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Welcome to the Notice and Note: Strategies for Close Reading wiki and the first online class for District 25! This homepage is where the general comments and directions can be found. For those new to the world of wikis, you will see to the left, under the search box, are listed all the pages in this wiki. The selections in that box are the only ones about which you have to concern yourself.

"We believe it is the interaction, the transaction,
between the reader and the text
that not only creates meaning
but creates the reason to read" (p. 3).

Your Overall Role

As to whether this experience will truly be the greatest ever, a lot is going to come from you in order for us to make that claim. Another way to say it is, each of you are equally involved in making our experience what it is this summer, or in other words, you're probably going to get out of this class what you put into it.

I believe the book is strong enough to stand on its own. Just reading it is not only going to improve your knowledge and potential craft of helping students grow with reading, but you may also find the book making meaning beyond just close reading. It did for me.

Beyond the book, the bulk of this class is really going to be in what you bring to the virtual table, especially the postings (see Assignments below). How much are you thinking about what you're reading, but more importantly, what does that meaning hold when you're connecting to others who are reading and thinking about the same text? And then, what does it mean that we're all doing this online? We're never going to see each other or talk to each other in person during this class, so what implications will that have regarding what the experience will be? It surely would have been different if you would have attended a typical class once a week at district office. Would the experience then have been better? Worse?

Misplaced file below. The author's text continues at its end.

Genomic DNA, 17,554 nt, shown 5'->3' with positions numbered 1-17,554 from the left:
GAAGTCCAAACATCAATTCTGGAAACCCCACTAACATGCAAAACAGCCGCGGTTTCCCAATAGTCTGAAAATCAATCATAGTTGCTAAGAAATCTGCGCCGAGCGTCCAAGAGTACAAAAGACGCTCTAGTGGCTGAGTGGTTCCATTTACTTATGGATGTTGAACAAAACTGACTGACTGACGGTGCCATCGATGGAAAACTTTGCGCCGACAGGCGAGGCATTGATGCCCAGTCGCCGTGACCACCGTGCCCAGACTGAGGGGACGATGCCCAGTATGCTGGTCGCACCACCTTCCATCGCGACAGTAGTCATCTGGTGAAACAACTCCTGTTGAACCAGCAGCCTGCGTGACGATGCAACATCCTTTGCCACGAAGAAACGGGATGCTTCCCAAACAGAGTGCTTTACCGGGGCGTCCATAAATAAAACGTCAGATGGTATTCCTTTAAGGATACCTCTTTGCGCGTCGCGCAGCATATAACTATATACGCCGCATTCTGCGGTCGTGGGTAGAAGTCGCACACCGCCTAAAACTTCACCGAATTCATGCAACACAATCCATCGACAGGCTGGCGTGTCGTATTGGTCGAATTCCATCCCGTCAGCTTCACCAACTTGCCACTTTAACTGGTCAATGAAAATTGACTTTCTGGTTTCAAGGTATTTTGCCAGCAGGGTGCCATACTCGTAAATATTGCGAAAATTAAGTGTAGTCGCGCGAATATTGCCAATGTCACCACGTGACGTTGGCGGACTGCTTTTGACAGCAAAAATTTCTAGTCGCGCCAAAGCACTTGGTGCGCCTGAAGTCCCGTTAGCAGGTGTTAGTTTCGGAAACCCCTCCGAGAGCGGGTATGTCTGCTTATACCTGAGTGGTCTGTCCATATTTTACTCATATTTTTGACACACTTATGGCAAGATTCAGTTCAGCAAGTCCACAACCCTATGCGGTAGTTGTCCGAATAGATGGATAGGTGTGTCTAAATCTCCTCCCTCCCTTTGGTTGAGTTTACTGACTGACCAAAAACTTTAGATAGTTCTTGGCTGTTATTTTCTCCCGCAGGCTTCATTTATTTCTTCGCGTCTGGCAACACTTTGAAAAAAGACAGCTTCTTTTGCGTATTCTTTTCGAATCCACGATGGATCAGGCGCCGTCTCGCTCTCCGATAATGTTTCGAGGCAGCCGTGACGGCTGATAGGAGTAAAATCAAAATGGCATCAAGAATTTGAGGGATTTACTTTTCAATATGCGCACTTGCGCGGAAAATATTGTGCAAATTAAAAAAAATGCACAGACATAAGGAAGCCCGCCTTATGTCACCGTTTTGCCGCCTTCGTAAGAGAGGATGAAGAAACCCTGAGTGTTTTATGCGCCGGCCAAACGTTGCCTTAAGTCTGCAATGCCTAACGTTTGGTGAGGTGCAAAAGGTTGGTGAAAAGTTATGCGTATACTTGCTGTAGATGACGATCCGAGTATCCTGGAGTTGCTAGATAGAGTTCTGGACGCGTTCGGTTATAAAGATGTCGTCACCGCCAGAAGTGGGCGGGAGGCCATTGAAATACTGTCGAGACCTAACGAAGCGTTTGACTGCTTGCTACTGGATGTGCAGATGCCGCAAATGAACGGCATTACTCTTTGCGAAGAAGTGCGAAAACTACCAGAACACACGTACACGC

And finally, is this the future of learning or just a University of Phoenix punchline? Is taking a class entirely online what our students will be doing in 10 years? 20? I encourage you to think about those things as you participate.


Okay, I'm on board. Thanks for the pep talk. But what do I really have to do this summer?

This class will allow us to explore the well-written and reader-friendly text by Kylene Beers and Robert E. Probst with sixty of our fellow colleagues without having to physically go anywhere. By using this virtual experience, we hope by the end you will have a strong grasp on what close reading is, why it's important, why the big focus now is on non-fiction text, and how to effectively integrate close reading into your own classes. Thanks for taking the journey with us . . .

The Reading - As a part of the online class this summer, the book has been split into its three sections, asking you to read sections in accordance with the schedule below. This schedule, however, is merely an outline, and one of the points of setting up this class the way we did was to allow people some flexibility as to when they did the reading to accommodate summer plans. If possible, we still ask for staff to attempt to read within the established timetables as much as they can in order to hopefully keep people reading at about the same pace. For those who would like to read ahead and get the assignments completed earlier in the summer, that is okay too, as long as the class guidelines are followed.